I am not as shocked as some by the fact that the hierarchies of both Catholic and Baptist churches, ours explicit and canonical, theirs implicit and functional, cared more about protecting the reputation of the organization than attending to the needs of the victims. The same thing happens in families: People historically rally around the accused, not the abused. And all of us are quick to overlook and forgive our own failings, even while we demand purity of intention and action from others.
No, the most worrisome point of convergence between the SBC report and the many reports about clergy sexual abuse in the Catholic Church is the fact that any minister of religion, any custodian of the Holiest of Holies, is inordinately powerful in relation to a parishioner, especially with a young or needy or otherwise vulnerable supplicant. They come seeking healing and holiness. That quest demands acute vulnerability. A minister who is not thoroughly rooted in good spiritual soil will be able to exploit those situations for any manner of evil ends, but sexual ends are always going to be among the most common. There is a reason lust is considered one of the seven deadly sins.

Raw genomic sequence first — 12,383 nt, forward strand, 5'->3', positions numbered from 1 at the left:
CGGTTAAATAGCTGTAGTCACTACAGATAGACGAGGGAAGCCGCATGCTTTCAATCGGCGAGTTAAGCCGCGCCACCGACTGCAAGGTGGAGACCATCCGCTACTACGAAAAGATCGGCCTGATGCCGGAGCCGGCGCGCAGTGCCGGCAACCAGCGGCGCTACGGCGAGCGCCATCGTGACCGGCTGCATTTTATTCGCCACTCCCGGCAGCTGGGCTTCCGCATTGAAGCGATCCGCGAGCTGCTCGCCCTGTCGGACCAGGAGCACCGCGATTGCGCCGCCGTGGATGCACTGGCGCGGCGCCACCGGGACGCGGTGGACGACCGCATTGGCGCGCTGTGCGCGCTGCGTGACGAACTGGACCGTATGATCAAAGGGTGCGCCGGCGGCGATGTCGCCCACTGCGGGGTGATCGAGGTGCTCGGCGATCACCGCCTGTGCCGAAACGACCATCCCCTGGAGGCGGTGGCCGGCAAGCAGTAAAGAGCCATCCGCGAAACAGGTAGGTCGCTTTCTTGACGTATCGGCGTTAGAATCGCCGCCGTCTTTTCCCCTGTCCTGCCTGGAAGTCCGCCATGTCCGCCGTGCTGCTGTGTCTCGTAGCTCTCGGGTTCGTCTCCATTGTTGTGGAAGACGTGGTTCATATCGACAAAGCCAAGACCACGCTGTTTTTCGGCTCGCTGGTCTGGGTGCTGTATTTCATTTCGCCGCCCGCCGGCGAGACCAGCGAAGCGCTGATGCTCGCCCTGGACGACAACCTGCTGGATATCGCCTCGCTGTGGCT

St. Paul warned about the danger of lust and, to our modern ears, some of his concerns seem anachronistic, the attitudes proper to his time and place perhaps, but no longer binding on we moderns. After all, we have the insights of modern psychology to help us order our lives and our societies. Perhaps it is time to revisit Paul, take account of the sociohistorical circumstances in which he wrote, but recognize as he did that sex can easily become a powerful competitor for attention we should reserve for the divine. Perhaps it is time to recognize that, left to our own devices, we humans are not self-evidently good at finding happiness. Perhaps we should reflect more on the foundational Christian insight that happiness is discovered and discerned, not manufactured. We call it grace. Perhaps.
Sexual abuse is pervasive, far more pervasive than we realized 50 years ago. The abuse of minors may be especially hideous, but almost all sexual abuse involves an abuse of power that is horrific in all circumstances. The Catholic Church has taken steps to change our ecclesial culture to make it intolerant of abuse and of the cover-up of such abuse. I hope our Baptist friends will have long talks with Boston Cardinal Sean O'Malley and others who have led the effort in the Catholic Church to change the culture so that it protects the abused, not the accused, and better prevents abuse in the first place.
More effort will be needed, in our church and in others. Vigilance is difficult to maintain. Old cultural habits die hard. The SBC report is a large step in the right direction, bringing the moral rot into the light. Nothing good happens unless this first step is taken, but it is still only a first step.